Sunday, December 12, 2010

Sweet memories

This morning I was struck by a strong memory when I heard my coffee pot brewing.

Odd thing memories.

I was talking about this same thing with an older man at work recently. He is still grieving the loss of his wife and we talked about how just walking down a hall you are suddenly struck with a memory eeither from a sound, a word, a smell, memories that you had forgotten, but reappear so quickly with no warning.

We were having company for lunch so I got up early trying to get a head start on the day. I was standing there chopping up vegetables when my coffee maker started and I was immediately transposed to a much younger age in my bedroom that was across the hall from the door to the kitchen, hearing Mom and Dad having breakfast with their usual cup of coffee, and Dad listening to the radio.

And with this memory it brought back what was important in my childhod: it was not what we had or had not, it was that whole sense of security knowing that every morning my parents would be in the kitchen enjoying a cup of coffee while eating breakfast and listening to the radio. And they were there if I needed them. I loved this so much that I would cry at night dreading when things would change. OK, I was a weird kid.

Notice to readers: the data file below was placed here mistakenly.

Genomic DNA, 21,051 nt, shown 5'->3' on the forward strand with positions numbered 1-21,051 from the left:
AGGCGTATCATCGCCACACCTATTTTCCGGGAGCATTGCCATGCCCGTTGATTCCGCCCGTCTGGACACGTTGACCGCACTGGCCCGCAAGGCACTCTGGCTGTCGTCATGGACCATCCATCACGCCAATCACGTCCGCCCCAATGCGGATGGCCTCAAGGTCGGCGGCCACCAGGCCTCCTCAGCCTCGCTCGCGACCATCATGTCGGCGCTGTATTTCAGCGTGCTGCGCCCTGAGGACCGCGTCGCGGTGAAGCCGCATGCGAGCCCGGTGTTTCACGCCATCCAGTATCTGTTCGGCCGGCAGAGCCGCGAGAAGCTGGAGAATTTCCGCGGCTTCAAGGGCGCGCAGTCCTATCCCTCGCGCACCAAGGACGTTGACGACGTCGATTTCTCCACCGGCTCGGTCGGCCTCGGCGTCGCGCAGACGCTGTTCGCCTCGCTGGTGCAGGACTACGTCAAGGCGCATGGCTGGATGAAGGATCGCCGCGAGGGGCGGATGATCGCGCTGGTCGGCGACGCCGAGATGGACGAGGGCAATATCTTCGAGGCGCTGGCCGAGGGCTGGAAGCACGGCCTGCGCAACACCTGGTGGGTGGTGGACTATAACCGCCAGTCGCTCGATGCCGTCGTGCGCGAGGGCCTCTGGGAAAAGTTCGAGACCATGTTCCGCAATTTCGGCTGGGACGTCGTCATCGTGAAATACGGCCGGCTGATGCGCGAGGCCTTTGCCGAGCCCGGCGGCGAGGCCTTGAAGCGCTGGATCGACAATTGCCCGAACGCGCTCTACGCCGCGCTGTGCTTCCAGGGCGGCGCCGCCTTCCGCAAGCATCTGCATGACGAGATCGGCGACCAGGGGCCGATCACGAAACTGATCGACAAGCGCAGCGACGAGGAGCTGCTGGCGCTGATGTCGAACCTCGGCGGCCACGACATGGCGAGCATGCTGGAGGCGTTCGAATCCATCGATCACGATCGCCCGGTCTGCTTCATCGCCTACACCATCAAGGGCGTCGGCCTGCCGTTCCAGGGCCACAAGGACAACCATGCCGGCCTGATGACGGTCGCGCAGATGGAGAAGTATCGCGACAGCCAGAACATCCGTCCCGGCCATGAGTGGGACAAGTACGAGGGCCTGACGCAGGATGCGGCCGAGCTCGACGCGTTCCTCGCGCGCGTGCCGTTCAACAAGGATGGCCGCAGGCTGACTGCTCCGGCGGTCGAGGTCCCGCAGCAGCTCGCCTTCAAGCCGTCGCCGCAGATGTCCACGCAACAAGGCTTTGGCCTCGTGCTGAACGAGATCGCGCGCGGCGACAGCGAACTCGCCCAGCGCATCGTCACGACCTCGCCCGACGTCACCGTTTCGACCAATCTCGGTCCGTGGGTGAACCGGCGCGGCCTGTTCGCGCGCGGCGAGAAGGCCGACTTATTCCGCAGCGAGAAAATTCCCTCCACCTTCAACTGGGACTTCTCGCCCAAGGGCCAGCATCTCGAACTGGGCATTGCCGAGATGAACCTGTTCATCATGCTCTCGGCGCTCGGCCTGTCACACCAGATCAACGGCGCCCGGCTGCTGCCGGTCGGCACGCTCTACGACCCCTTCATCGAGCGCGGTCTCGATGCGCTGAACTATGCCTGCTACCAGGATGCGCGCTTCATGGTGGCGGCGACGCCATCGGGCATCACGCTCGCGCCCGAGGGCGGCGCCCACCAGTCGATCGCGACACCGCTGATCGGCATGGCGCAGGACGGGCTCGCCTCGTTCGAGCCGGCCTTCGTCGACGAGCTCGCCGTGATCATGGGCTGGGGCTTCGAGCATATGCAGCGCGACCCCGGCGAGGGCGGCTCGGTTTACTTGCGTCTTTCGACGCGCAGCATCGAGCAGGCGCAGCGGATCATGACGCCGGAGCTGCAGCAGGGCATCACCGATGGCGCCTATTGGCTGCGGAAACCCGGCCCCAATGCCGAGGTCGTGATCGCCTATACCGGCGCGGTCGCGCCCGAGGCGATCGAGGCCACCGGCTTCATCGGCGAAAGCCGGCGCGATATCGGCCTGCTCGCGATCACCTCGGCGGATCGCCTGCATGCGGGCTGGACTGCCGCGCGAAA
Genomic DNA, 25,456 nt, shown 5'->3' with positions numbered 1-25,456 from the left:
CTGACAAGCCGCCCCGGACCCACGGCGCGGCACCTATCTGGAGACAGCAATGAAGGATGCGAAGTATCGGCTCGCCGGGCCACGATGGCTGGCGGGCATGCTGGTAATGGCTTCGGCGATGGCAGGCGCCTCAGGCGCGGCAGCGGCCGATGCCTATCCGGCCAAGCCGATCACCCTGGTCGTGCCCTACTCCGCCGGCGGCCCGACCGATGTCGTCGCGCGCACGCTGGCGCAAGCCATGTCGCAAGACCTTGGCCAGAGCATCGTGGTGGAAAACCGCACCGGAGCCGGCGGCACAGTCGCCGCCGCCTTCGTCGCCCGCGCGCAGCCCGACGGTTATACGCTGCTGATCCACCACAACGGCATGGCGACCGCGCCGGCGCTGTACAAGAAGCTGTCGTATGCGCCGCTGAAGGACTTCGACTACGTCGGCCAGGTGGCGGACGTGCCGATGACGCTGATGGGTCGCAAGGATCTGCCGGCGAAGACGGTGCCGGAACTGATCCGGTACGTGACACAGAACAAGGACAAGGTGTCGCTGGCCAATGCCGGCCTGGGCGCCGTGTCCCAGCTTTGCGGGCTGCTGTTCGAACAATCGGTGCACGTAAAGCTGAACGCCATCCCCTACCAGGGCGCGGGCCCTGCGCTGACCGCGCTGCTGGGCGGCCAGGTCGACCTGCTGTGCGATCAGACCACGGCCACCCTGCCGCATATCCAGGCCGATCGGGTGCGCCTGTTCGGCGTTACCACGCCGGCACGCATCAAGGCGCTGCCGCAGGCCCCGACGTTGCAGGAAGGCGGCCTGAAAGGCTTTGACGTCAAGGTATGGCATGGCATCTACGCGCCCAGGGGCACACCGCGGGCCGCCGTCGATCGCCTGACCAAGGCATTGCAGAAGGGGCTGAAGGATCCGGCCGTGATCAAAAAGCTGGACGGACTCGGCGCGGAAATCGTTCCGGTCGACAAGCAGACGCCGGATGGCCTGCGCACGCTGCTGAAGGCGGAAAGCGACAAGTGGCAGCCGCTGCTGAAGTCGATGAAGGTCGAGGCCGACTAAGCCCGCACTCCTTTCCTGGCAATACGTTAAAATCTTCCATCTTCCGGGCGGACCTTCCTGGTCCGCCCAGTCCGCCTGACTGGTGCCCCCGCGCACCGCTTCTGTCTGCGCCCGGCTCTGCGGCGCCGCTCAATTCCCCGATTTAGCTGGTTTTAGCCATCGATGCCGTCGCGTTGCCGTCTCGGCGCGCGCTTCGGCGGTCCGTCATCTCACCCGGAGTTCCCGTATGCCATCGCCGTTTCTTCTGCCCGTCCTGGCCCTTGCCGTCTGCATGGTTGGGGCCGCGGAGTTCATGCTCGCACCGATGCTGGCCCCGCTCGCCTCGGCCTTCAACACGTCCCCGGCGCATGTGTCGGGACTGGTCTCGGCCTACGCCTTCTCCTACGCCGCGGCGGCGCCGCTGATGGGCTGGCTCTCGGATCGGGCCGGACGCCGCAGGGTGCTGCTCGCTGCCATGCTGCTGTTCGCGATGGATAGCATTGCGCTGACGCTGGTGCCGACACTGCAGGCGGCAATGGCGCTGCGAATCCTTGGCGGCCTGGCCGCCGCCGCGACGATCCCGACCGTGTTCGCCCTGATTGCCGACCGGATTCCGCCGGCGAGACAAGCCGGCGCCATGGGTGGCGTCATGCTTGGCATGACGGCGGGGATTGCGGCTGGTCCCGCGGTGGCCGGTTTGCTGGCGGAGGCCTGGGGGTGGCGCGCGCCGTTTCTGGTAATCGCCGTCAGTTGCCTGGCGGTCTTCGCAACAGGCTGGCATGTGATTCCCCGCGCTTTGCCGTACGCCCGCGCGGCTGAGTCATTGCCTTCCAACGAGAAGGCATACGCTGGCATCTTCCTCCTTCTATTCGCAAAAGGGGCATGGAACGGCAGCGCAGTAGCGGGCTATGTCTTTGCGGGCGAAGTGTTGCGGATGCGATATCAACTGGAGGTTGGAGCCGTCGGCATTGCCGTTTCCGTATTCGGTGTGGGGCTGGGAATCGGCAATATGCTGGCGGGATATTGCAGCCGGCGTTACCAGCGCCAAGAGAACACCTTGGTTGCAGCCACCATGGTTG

In one of my recent posts I wrote quite candidly about my concerns that my girls seemed ok and really was worried about what we faced in the future.

Many of you wrote to tell me not to worry about the future and while that is easier said than done, the memory recalled this morning brings home the point that not everything has to be perfect to make for a good childhood. Mine was not perfect, but it was secure and I know that is all I can offer my girls, the rest takes time to realize.

Another thing that happened recently was Annabel's 2nd ever Christmas concert. Her group's participation last year was really short and well, it was their first concert, so you know. But this year they have really improved and I was so proud of her and all the other students that I was clapping until my hands hurt, and that's when I looked around at all the other mothers. They too were clapping, as hard as they could, trying to make sure their children knew how proud they were of them. It did not matter that the Christmas songs had nothing to do with their religion or their heritage, it was their children and they were proud. I love the school my girls go to because of their ethnic diversity and it is great to see that moms are moms no matter what!

I'm not promising that I won't worry about the future for my girls, because I also know that is part of being a mom, so know I am trying but I can't guarantee anything.

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